Teaching young children about cultural traditions surrounding death can be difficult.
For Shelly Orchard’s kindergarten class, learning about Día de los Muertos — the traditional Mexican holiday that celebrates and remembers departed family members — it’s all about connecting it to things they already understand.
Orchard, a teacher at Mary Woodward Elementary School in Tigard, invited parents familiar with the fall holiday to talk about the cultural tradition with her students as part of a nationwide art literacy program.
“They learn about different artists and art medias,” Orchard explained of the art program. “Día de los Muertos is kind of a hard concept … so I enlisted two of my parents from Mexico who celebrate Día de los Muertos.”
Día de los Muertos, which translates to “Day of the Dead” in English, is a Mexican holiday that takes place Oct. 31 to Nov. 2. It’s a time for families to remember and honor departed loved ones, celebrating their lives. Some believe Día de los Muertos to be a brief period when spirits actually return to Earth.
Traditionally, families make altars in their homes for those who’ve passed on, using photographs, marigold flowers, and offerings of cookies or pan dulce, or Mexican sweet bread.
Learning about the holiday — which invokes colorful, symbolic art with images often depicting death — gets further complicated by the fact that it falls on Oct. 31, the same day as Halloween. Despite some of the overlap in imagery, the two holidays are intrinsically different.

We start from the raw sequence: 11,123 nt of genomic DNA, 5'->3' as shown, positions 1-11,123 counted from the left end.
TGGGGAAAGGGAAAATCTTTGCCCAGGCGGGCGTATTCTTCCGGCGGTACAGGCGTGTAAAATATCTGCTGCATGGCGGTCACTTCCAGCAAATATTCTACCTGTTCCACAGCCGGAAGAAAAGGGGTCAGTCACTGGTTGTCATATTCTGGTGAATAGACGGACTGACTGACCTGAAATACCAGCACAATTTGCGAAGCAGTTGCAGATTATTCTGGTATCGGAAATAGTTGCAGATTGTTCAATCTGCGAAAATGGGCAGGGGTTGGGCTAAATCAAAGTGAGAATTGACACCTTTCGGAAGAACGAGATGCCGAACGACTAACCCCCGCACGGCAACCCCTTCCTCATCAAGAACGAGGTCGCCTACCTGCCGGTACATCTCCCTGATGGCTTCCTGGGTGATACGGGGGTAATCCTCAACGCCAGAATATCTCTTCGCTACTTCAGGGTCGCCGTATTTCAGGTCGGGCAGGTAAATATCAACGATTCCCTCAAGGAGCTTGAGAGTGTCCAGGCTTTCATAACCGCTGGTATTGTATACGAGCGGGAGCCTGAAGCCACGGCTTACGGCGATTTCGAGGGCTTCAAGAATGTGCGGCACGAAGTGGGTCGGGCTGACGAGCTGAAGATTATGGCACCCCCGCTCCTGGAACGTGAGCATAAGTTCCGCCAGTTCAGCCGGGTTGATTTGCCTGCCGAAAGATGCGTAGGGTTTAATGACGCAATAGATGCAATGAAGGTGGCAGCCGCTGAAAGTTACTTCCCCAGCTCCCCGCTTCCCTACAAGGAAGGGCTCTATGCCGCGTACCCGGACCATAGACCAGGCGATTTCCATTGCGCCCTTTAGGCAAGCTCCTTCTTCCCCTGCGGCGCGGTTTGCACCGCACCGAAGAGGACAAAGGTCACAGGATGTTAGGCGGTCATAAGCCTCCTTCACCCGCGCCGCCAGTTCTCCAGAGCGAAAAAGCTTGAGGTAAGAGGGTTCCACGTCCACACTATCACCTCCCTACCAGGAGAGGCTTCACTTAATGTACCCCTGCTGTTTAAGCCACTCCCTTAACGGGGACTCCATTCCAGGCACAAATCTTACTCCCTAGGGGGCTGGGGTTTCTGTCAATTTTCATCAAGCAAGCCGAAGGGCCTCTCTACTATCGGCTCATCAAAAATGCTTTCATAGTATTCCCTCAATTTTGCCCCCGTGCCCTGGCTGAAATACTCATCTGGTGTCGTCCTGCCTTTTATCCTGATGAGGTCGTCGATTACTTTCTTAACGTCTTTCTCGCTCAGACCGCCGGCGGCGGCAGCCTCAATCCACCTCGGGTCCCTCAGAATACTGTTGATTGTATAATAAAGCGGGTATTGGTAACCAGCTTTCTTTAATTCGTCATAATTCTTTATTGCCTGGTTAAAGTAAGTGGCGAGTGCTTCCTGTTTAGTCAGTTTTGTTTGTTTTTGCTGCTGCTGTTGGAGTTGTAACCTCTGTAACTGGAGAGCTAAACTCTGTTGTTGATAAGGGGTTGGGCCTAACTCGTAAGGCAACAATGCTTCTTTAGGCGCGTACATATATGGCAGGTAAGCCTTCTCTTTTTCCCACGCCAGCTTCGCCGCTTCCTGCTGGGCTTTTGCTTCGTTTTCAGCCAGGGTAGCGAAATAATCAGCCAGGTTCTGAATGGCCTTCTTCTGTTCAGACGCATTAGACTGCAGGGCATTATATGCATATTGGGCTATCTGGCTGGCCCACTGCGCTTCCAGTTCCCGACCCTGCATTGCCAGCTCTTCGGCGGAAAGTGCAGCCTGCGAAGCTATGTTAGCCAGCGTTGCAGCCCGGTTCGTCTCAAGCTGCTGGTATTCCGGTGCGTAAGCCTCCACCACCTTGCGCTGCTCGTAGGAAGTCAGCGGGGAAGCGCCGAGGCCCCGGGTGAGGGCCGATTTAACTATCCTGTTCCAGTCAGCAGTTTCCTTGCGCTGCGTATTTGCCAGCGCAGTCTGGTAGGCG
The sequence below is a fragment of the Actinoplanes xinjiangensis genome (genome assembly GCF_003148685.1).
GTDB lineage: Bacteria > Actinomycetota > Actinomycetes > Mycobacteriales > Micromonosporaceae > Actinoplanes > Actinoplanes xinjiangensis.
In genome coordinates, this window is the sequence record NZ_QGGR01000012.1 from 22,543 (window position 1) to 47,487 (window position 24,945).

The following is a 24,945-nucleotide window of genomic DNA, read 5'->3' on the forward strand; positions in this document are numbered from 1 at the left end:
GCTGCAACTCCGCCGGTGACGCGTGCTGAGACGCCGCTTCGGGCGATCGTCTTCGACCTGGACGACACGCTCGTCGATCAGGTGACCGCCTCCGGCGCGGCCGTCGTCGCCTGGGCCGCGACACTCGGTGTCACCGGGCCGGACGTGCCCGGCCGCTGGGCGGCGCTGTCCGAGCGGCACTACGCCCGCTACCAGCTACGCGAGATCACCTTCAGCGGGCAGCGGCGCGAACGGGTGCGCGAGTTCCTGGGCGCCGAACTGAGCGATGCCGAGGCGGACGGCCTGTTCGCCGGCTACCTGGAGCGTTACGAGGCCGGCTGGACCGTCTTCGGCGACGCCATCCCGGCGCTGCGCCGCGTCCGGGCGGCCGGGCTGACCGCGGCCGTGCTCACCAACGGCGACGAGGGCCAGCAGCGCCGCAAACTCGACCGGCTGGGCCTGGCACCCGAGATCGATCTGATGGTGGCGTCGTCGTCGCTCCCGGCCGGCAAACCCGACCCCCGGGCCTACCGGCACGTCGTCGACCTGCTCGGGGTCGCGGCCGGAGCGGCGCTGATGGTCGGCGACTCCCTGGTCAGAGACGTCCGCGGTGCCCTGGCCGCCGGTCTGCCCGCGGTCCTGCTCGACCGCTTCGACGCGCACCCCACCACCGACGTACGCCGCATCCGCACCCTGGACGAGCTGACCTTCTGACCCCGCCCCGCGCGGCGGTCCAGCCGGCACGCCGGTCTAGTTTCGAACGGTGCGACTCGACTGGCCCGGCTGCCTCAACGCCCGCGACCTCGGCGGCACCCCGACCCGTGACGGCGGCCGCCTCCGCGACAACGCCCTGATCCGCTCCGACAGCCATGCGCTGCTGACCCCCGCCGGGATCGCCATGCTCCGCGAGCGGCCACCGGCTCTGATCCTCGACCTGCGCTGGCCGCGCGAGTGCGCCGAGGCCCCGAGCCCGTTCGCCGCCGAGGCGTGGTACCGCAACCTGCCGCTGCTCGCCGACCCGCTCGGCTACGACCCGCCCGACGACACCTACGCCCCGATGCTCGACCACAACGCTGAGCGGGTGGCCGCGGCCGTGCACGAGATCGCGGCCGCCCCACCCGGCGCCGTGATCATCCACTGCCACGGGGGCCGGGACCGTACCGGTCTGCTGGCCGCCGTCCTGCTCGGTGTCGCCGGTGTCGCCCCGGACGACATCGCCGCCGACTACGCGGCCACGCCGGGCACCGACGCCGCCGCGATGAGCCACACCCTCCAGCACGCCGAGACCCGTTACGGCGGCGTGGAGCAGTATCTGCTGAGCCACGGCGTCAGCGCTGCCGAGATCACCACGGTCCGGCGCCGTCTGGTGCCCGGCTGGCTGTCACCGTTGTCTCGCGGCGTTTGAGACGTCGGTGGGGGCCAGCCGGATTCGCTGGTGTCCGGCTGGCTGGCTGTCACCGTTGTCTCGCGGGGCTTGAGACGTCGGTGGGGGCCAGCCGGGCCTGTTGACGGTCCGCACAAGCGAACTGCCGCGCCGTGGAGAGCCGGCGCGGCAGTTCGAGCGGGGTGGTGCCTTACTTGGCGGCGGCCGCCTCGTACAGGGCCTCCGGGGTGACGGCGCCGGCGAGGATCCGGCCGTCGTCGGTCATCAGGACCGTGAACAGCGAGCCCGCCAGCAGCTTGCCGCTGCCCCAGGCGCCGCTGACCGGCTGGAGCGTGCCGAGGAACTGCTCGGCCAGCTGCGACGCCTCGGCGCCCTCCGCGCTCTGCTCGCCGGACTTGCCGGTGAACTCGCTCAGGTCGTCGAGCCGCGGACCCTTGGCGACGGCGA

“We use skeletons as a horror thing,” Orchard noted, “but, as one of the (visiting) moms said, we all have skeletons in us. One of them really went over the fact that it’s not a sad time, it’s a time to remember relatives.”
This Monday, Oct. 7, two different mothers visited the kindergarteners, using a Lego table to recreate a homemade altar using electronic tealight candles, photos, flowers, bread and sugar skulls.
The following day, kids made their own art projects using oil pastels to illustrate their own sugar-skull inspired skeletal depictions over silhouettes of cats. Students included monarch butterflies and marigold flowers, consistent with symbols and items often found in Day of the Dead celebrations and altars.
“The skulls are made out of sugar,” said 5-year-old Bella, whose mother visited the day prior to give the Día de los Muertos presentation. “It’s a very special recipe from Mexico.”
Bella explained that since both of her parents’ fathers had died, photographs of each of her grandfathers were placed in the altar her mother made.
The art literacy project proved a breath of fresh air for Orchard, who said over the course of ther 31-year teaching career, she’s noticed a shift away from activity-based learning in favor of direct instruction.
“This is drawing them in to something interesting, exposing them to art, and artists they might not have seen before, and teaching them to follow directions” Orchard noted.
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